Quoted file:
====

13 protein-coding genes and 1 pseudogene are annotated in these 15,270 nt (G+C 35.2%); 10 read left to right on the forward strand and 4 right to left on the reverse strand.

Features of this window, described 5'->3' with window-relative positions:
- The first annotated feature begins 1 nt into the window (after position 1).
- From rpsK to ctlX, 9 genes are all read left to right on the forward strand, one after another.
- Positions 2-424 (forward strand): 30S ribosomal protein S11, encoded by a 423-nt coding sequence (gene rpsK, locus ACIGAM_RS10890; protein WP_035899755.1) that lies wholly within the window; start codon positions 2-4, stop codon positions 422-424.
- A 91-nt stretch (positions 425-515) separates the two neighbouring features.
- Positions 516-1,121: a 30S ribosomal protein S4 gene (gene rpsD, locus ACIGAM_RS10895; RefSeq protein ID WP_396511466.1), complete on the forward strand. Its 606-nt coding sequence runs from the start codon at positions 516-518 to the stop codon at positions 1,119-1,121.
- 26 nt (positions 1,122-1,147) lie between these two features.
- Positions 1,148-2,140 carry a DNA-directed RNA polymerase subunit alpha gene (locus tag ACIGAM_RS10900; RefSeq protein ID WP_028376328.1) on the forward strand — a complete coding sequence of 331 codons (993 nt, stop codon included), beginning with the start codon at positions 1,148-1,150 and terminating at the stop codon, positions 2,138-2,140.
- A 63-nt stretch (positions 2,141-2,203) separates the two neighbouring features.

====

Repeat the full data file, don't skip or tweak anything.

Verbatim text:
13 protein-coding genes and 1 pseudogene are annotated in these 15,270 nt (G+C 35.2%); 10 read left to right on the forward strand and 4 right to left on the reverse strand.

Features of this window, described 5'->3' with window-relative positions:
- The first annotated feature begins 1 nt into the window (after position 1).
- From rpsK to ctlX, 9 genes are all read left to right on the forward strand, one after another.
- Positions 2-424 (forward strand): 30S ribosomal protein S11, encoded by a 423-nt coding sequence (gene rpsK, locus ACIGAM_RS10890; protein WP_035899755.1) that lies wholly within the window; start codon positions 2-4, stop codon positions 422-424.
- A 91-nt stretch (positions 425-515) separates the two neighbouring features.
- Positions 516-1,121: a 30S ribosomal protein S4 gene (gene rpsD, locus ACIGAM_RS10895; RefSeq protein ID WP_396511466.1), complete on the forward strand. Its 606-nt coding sequence runs from the start codon at positions 516-518 to the stop codon at positions 1,119-1,121.
- 26 nt (positions 1,122-1,147) lie between these two features.
- Positions 1,148-2,140 carry a DNA-directed RNA polymerase subunit alpha gene (locus tag ACIGAM_RS10900; RefSeq protein ID WP_028376328.1) on the forward strand — a complete coding sequence of 331 codons (993 nt, stop codon included), beginning with the start codon at positions 1,148-1,150 and terminating at the stop codon, positions 2,138-2,140.
- A 63-nt stretch (positions 2,141-2,203) separates the two neighbouring features.